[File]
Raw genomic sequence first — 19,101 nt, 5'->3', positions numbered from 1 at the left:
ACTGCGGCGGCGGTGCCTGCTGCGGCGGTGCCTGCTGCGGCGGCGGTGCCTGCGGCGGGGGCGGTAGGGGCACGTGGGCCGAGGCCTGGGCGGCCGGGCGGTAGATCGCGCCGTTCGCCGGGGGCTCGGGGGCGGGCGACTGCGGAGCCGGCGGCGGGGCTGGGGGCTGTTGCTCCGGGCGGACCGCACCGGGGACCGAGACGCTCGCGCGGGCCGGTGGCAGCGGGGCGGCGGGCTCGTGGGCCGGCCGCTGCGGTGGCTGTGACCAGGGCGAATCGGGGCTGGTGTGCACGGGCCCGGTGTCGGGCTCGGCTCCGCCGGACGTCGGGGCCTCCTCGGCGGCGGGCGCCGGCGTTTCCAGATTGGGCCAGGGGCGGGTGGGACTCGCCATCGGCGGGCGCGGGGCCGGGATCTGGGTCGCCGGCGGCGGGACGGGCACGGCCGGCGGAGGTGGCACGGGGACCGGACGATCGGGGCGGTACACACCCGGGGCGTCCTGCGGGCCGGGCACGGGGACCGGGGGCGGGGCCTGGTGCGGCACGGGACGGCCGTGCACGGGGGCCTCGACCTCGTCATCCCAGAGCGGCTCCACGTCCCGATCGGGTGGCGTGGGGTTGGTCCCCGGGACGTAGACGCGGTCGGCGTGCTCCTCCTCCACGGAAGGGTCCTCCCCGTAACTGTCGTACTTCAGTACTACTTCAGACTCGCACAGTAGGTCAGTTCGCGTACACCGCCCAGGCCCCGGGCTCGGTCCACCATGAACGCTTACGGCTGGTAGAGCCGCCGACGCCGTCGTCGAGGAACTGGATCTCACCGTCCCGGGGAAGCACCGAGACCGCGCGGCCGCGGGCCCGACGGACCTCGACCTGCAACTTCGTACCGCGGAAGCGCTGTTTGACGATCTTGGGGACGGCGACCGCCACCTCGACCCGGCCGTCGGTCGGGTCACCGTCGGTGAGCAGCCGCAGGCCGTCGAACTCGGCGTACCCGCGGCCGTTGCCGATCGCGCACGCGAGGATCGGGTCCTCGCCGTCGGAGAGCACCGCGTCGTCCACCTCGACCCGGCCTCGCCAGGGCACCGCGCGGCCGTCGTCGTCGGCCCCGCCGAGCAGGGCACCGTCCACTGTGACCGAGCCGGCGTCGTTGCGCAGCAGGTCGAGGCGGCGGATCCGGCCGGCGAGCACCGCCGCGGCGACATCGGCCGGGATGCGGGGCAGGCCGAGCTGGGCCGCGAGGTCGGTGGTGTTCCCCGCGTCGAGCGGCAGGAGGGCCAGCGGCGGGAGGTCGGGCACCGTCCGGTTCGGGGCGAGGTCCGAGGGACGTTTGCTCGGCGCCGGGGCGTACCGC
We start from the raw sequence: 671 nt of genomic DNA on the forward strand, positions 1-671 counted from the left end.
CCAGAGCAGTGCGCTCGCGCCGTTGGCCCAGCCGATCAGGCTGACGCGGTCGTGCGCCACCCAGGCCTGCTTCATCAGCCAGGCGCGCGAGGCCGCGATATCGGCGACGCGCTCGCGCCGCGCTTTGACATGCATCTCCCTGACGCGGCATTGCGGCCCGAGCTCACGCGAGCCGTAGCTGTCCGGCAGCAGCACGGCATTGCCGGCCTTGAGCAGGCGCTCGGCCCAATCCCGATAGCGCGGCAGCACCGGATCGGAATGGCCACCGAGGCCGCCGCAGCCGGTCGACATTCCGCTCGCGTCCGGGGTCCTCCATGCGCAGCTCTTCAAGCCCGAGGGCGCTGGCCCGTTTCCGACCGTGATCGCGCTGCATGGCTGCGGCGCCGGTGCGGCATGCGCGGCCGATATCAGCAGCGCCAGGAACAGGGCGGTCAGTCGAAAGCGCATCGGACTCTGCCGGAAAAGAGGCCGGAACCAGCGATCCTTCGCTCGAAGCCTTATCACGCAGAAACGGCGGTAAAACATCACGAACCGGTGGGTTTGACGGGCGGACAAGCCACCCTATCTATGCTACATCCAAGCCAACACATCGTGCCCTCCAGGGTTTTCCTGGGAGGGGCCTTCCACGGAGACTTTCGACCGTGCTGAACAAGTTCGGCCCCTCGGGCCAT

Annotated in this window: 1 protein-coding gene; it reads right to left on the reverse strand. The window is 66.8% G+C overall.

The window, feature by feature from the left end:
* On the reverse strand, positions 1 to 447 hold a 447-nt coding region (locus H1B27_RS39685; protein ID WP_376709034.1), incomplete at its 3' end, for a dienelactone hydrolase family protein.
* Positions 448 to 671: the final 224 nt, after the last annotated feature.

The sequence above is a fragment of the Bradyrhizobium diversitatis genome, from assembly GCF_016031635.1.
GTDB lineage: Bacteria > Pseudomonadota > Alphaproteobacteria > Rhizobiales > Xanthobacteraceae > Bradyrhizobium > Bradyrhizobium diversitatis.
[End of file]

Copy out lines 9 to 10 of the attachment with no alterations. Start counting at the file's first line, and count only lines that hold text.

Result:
The sequence above is a fragment of the Bradyrhizobium diversitatis genome, from assembly GCF_016031635.1.
GTDB lineage: Bacteria > Pseudomonadota > Alphaproteobacteria > Rhizobiales > Xanthobacteraceae > Bradyrhizobium > Bradyrhizobium diversitatis.